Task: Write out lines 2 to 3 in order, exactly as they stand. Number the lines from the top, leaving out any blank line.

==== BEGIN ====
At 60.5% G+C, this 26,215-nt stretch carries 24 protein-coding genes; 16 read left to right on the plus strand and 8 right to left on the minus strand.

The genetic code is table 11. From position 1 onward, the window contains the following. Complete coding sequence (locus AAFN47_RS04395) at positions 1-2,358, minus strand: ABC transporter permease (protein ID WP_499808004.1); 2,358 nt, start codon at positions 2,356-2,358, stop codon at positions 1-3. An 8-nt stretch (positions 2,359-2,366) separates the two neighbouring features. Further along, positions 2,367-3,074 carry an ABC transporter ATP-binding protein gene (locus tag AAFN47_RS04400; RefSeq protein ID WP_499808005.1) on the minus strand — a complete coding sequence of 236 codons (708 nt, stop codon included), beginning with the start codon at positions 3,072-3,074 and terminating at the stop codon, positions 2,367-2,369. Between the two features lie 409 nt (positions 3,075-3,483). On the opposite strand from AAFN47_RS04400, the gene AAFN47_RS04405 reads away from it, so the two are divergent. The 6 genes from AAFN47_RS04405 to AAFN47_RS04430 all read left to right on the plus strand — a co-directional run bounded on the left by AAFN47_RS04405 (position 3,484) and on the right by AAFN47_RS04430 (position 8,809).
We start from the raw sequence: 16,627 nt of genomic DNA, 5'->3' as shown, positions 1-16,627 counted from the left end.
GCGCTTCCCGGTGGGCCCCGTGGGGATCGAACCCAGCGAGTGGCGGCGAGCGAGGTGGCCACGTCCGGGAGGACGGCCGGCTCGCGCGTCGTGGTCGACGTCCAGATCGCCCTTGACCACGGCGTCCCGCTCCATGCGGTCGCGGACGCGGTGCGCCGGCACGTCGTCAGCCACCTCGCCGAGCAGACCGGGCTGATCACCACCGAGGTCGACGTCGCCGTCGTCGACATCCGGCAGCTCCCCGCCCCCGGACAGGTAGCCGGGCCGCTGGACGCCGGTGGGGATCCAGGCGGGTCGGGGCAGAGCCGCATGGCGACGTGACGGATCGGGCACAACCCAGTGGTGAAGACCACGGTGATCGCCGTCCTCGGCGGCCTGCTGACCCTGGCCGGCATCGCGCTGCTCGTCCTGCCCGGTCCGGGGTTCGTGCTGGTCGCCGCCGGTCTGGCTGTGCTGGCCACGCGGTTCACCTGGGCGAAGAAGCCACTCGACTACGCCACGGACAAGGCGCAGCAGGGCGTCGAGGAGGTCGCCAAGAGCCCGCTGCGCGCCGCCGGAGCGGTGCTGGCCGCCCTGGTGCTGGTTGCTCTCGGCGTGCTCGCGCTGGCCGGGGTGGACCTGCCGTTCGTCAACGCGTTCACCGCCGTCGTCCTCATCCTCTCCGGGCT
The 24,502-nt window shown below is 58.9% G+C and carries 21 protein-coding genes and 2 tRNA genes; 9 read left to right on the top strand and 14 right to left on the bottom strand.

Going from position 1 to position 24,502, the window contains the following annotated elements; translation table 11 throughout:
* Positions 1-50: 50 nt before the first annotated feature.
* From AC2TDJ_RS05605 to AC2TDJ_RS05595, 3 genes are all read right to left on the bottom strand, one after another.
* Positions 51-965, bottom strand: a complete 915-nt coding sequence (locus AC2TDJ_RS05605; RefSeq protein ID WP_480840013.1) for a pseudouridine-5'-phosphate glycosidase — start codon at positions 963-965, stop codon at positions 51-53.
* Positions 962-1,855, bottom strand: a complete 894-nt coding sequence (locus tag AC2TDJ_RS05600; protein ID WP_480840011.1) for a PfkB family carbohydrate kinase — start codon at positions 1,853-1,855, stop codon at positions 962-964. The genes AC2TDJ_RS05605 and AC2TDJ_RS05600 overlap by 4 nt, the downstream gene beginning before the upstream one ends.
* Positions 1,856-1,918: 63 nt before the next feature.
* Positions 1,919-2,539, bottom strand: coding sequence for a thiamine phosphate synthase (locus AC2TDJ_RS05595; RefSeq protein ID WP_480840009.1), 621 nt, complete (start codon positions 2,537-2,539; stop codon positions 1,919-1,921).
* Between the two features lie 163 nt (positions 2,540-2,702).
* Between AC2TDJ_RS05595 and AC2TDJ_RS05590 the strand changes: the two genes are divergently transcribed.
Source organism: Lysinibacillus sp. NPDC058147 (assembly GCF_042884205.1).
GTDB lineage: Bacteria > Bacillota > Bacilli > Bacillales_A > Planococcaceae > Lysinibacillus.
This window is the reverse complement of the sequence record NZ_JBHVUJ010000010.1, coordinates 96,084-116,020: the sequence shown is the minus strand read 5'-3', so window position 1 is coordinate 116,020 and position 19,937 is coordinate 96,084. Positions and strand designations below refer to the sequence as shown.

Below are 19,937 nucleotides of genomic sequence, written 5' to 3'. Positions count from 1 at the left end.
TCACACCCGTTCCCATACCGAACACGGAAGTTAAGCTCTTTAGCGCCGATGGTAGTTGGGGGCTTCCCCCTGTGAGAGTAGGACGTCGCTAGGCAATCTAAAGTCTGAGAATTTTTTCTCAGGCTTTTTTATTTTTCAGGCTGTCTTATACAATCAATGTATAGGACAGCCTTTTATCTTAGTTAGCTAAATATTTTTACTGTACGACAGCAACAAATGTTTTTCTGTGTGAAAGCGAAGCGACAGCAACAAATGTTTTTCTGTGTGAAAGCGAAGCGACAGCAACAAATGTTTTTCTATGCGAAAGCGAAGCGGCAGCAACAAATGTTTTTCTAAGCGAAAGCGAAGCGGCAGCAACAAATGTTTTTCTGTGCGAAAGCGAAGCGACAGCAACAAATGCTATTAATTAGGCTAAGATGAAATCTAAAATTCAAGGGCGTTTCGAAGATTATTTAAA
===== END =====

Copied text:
The genetic code is table 11. From position 1 onward, the window contains the following. Complete coding sequence (locus AAFN47_RS04395) at positions 1-2,358, minus strand: ABC transporter permease (protein ID WP_499808004.1); 2,358 nt, start codon at positions 2,356-2,358, stop codon at positions 1-3. An 8-nt stretch (positions 2,359-2,366) separates the two neighbouring features. Further along, positions 2,367-3,074 carry an ABC transporter ATP-binding protein gene (locus tag AAFN47_RS04400; RefSeq protein ID WP_499808005.1) on the minus strand — a complete coding sequence of 236 codons (708 nt, stop codon included), beginning with the start codon at positions 3,072-3,074 and terminating at the stop codon, positions 2,367-2,369. Between the two features lie 409 nt (positions 3,075-3,483). On the opposite strand from AAFN47_RS04400, the gene AAFN47_RS04405 reads away from it, so the two are divergent. The 6 genes from AAFN47_RS04405 to AAFN47_RS04430 all read left to right on the plus strand — a co-directional run bounded on the left by AAFN47_RS04405 (position 3,484) and on the right by AAFN47_RS04430 (position 8,809).
We start from the raw sequence: 16,627 nt of genomic DNA, 5'->3' as shown, positions 1-16,627 counted from the left end.